The design process was pretty simple. Instead of having a stationary table in one particular area of the shop, why not have a rolling cart that solved multiple problems. So, the first thing we accomplished by opting for a rolling cart was creating a solution for multiple tool stations. Another solution to our problem are the sides or ends of the rolling cart. The ends have a “tool wall” feel to them. The idea here is to use nails or screws to hang some of the most commonly used tools that doesn’t necessarily have a home. For example, having a few clamps stored at an arms reach on the cart can save time. Of course, you couldn’t and wouldn’t want to store all of your clamps on this cart because that would just be heavy and cumbersome, but a few would be handy if needed. In addition to a few clamps, a dust brush would be another good item to keep on the cart, maybe your miter gauges, jigs, or even a few hand held power tools would suit your needs better. I will also use the cart as a current project holding area. The shelf (or shelves if you add more) gives you plenty of room to store small unfinished projects.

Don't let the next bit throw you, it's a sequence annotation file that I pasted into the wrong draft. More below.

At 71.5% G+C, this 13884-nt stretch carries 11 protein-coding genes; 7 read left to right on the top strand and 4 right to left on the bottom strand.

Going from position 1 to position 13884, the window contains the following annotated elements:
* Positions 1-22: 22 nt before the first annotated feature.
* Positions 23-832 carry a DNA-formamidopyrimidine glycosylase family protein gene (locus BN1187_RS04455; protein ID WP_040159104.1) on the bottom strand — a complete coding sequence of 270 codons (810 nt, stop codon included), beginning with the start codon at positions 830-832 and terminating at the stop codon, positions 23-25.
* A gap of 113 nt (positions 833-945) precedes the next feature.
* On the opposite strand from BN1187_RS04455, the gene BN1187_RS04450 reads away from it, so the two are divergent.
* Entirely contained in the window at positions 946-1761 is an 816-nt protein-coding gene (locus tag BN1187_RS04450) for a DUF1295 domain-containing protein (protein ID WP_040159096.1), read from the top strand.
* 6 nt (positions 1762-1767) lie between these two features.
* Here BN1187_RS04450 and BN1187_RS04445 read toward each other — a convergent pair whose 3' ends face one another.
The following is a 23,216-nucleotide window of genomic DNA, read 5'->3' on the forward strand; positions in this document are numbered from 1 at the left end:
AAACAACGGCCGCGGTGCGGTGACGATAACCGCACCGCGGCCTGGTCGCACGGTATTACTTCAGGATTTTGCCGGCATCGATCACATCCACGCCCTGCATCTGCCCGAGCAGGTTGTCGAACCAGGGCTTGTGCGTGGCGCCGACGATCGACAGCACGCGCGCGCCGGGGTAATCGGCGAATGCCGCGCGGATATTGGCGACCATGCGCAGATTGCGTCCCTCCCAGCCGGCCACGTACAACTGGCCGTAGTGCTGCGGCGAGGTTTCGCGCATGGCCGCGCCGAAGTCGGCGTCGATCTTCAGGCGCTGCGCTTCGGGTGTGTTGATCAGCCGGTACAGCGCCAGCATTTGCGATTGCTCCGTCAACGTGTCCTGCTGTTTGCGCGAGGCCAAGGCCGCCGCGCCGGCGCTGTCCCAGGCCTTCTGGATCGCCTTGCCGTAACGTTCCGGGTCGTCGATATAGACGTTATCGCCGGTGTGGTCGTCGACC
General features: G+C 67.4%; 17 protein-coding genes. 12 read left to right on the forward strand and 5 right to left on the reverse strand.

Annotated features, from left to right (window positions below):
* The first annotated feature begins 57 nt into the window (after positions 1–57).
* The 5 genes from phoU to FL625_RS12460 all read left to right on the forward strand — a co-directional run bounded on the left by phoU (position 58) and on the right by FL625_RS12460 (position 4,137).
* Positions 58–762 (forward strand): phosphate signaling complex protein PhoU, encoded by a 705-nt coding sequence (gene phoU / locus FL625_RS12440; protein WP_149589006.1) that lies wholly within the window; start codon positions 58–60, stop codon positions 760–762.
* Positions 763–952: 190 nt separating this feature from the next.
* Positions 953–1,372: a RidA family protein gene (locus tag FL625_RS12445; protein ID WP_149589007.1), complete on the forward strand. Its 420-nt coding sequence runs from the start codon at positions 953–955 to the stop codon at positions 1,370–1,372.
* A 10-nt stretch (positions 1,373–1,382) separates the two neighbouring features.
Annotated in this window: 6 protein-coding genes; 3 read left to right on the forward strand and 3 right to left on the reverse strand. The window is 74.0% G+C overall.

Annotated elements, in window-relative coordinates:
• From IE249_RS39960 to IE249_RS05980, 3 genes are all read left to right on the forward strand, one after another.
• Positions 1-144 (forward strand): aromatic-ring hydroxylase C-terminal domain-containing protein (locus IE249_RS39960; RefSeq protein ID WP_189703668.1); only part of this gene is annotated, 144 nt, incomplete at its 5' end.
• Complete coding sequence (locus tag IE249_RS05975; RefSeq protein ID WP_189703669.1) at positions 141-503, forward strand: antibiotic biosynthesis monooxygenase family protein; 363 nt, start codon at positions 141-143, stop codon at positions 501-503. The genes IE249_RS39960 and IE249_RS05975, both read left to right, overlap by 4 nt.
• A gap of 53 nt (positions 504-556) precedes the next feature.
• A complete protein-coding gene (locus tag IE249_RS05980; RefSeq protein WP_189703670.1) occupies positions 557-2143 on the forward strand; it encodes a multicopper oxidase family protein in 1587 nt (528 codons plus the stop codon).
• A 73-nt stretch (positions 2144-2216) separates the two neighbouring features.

Overall, I’m pleased with the results and I’m sure this cart will receive a lot of use over the years. If you have a need or have a problem in your shop try solving it with a quick shop project win. This project can easily be made within an hour and it only requires less than a full sheet of plywood. You can find the Amazon Affiliate links below to all the tools we used and also to a set of casters that you’ll need to make your cart mobile. Download the plans today and get that quick shop project win.
2 inch casters for your new cart (set of 4): http://amzn.to/2p2iHI4
Drill and Impact: http://amzn.to/2p4Dvf6
Counter sink bit: http://amzn.to/2on1S7O
Tape measure (lefty/righty): http://amzn.to/2omIh7W
See our other tools: http://www.stoneandsons.net/tools